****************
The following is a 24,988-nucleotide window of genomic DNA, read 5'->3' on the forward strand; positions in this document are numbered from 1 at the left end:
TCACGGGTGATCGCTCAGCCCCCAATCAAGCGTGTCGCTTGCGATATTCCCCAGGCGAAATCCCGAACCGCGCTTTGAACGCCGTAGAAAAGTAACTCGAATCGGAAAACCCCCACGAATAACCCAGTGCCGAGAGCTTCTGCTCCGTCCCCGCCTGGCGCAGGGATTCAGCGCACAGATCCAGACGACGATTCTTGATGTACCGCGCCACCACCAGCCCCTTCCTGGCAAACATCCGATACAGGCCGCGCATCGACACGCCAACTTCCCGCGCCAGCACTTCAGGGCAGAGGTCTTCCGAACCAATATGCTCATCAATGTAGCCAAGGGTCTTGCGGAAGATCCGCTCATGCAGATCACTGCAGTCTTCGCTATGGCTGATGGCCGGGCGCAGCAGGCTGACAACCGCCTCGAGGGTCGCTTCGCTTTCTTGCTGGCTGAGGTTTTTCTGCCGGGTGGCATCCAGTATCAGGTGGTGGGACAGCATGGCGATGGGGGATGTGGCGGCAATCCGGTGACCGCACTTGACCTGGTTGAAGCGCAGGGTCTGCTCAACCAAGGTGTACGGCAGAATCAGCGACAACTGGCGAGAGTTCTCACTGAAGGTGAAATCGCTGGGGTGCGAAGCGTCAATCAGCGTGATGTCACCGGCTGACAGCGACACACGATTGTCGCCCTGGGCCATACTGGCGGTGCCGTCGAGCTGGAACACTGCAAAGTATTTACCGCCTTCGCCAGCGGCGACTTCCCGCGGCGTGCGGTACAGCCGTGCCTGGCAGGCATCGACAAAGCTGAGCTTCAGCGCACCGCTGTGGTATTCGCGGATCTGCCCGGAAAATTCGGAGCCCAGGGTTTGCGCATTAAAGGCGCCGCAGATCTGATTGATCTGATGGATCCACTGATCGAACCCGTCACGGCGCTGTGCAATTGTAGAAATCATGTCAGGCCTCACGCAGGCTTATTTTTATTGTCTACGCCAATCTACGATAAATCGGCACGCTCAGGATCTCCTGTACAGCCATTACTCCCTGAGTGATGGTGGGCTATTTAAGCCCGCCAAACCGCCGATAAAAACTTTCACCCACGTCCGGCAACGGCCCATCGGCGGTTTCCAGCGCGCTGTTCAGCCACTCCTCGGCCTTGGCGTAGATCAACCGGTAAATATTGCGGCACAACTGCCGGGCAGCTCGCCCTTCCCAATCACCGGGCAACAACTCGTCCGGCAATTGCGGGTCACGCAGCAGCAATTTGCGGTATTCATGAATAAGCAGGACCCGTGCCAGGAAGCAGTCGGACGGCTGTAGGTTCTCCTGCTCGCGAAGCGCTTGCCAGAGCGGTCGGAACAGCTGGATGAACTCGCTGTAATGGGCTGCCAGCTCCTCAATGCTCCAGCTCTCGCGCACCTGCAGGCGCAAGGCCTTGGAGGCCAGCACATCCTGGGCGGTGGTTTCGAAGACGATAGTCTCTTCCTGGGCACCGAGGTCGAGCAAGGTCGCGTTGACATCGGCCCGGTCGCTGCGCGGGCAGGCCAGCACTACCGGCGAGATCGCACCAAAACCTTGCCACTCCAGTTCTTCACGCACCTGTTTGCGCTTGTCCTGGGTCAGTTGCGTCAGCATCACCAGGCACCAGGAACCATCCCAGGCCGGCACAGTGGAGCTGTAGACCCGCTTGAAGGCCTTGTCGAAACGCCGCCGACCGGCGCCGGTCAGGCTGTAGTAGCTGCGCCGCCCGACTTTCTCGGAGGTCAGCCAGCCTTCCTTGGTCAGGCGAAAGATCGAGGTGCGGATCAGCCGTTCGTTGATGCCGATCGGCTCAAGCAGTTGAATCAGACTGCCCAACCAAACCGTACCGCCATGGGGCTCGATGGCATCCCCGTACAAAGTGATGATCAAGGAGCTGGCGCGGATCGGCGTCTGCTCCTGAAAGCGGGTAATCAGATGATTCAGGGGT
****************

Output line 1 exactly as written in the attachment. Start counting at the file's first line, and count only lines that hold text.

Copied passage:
The following is a 24,988-nucleotide window of genomic DNA, read 5'->3' on the forward strand; positions in this document are numbered from 1 at the left end: